As islands in the Atlantic assess catastrophic damage and Florida residents get ready for the arrival of Hurricane Irma, many people are looking at data and satellite images about what looks like a record breaking storm. One popular data news site is saying that it looks like a worst case scenario.
Evacuations are underway in Florida, residents are boarding up their homes, and everyone is preparing their property as best they can against the damaging storm to come.
Weather affects everything. From the retailer who stocks snow shovels ahead of the blizzard and the pop-up street vendors in cities who sell umbrellas, to the insurance companies who now send alerts to their customers about expected weather conditions that could impact claims, businesses already know about the impact of storms and the importance of data and predictions about weather. Data feeds of weather conditions are now a part of the mix for many businesses and multiple firms offer such data and insights.
And in terms of predicting the weather, you may still hear people complain that forecasts are wrong. But there's more data available to help with predictions than we have ever had before. Now we have so many more sensors in so many more locations. We have satellite images. We are collecting data about constantly changing conditions from the ocean to the earth to the atmosphere. Weather is like the Cinderella use case for big data and real time data and machine learning.
And while there's so much more data and technology being applied to weather predictions now, there is also much more information available to the general public now, too. It's exciting for analytics enthusiasts and weather nerds like me who really enjoy talking about the weather and consider it to be much more than small talk.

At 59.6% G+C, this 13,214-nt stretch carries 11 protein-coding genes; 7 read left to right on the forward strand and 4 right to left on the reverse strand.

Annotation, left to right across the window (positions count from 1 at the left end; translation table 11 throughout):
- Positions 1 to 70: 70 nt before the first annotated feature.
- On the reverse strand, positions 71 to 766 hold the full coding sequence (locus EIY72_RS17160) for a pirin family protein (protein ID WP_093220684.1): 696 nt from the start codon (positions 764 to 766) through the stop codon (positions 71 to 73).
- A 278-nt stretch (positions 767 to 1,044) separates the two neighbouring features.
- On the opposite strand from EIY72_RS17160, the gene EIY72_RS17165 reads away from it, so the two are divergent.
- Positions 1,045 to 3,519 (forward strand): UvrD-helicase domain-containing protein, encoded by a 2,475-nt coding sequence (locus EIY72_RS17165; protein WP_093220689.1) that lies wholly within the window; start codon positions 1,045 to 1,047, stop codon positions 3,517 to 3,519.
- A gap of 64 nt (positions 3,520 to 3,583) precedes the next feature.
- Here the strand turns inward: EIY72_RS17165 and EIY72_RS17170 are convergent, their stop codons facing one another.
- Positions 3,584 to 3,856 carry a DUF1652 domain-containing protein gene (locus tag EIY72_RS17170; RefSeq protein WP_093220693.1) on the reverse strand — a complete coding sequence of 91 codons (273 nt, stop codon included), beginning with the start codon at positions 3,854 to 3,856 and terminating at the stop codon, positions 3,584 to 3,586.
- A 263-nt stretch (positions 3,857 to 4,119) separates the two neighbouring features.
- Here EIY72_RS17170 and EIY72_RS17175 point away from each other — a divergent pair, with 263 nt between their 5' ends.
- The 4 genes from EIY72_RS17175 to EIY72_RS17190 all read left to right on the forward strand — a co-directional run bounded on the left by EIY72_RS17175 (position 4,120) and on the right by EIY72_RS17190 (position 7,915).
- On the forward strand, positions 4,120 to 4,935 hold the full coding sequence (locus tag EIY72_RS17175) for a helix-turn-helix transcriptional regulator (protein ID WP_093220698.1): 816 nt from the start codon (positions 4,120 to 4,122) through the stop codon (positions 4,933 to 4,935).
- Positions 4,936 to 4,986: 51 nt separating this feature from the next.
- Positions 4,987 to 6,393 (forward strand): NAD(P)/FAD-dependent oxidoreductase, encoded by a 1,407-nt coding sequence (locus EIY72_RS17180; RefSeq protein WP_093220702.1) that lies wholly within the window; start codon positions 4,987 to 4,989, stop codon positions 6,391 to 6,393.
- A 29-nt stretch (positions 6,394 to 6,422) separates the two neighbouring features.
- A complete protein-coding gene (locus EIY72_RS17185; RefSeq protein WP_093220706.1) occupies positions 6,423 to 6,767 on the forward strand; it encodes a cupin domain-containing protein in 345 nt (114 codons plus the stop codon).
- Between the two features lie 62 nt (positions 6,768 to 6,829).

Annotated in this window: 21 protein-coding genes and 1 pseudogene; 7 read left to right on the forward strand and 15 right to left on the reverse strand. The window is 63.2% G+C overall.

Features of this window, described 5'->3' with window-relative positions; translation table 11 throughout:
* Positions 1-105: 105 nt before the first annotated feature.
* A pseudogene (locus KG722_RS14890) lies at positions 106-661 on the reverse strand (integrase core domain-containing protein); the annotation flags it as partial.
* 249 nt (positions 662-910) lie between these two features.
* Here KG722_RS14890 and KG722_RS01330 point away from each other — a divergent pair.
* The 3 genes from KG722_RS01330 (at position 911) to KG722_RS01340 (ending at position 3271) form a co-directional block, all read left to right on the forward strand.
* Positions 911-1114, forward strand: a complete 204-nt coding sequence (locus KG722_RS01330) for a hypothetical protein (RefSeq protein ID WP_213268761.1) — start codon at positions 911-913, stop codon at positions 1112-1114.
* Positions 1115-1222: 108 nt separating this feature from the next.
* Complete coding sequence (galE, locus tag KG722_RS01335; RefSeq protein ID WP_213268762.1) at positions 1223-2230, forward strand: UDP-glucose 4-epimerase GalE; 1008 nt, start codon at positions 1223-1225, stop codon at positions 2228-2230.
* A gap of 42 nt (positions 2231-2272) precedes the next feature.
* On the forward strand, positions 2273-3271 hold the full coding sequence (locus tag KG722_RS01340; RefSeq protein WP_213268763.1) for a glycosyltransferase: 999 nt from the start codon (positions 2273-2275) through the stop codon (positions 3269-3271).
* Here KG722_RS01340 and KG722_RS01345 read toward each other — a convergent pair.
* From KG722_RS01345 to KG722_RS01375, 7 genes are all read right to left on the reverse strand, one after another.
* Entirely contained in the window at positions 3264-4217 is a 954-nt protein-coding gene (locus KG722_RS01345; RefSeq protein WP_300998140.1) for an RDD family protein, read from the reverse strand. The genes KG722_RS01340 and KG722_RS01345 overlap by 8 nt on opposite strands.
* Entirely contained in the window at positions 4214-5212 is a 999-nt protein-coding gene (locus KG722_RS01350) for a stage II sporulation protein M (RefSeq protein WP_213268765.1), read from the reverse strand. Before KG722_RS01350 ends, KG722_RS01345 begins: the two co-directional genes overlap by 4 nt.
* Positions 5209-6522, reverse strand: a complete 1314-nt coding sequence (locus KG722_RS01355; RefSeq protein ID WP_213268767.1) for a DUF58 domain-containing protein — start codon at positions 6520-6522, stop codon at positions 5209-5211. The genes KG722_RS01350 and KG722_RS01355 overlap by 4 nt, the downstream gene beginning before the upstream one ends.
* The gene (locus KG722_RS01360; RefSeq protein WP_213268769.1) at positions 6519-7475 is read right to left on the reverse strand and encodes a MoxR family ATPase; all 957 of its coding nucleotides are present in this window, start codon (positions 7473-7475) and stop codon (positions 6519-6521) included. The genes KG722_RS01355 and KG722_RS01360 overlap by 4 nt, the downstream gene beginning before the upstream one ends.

For instance, you've probably seen the hurricane spaghetti and cone data visualizations that show the probable paths of Hurricane Irma. Check out this interesting visualization of the "Cone of Uncertainty." And here's another post that breaks down the definition of Category 5 hurricanes and examines just how rare they really are.
Or maybe you want to look at what the National Hurricane Center has to offer on the National Oceanic and Atmospheric Administration (NOAA) website. For instance, click through here for a list of the forecast models used to predict hurricane tracks and intensities.
Meanwhile, other sites may offer data and visualizations that provide a snapshot of the response to a major storm. For example, the web site flightradar24.com offers a real-time view of flights, and as I'm writing this on the morning of Friday, September 8, there are still plenty of flights in progress over Florida. But there's a big empty spot to the north of eastern Cuba where a NOAA satellite image shows Hurricane Irma to be right now. (Of course, both these images will show different conditions when you click through the links. It's the nature of real-time data visualizations.)
You may also be wondering about how Irma stacks up compared to other hurricanes. Earlier this week, Scientific American put together a short article providing comparisons which you can find here. Harvey, which pummeled Texas in the last few weeks, is number 2 in terms of rainfall. Other metrics in the post include peak winds, lowest atmospheric pressure, and greatest diameter. Of course it's too early at this point to know how Hurricane Irma, which is still active, (or Jose behind it) will stack up against these record holders. But it gives us a benchmark of what to look for as Irma progresses.
Finally, not really data related, but here's one of my favorite images and headlines that relates to the recent Hurricanes: Harvey and Irma, Married 75 Years, Marvel at the Storms Bearing Their Names.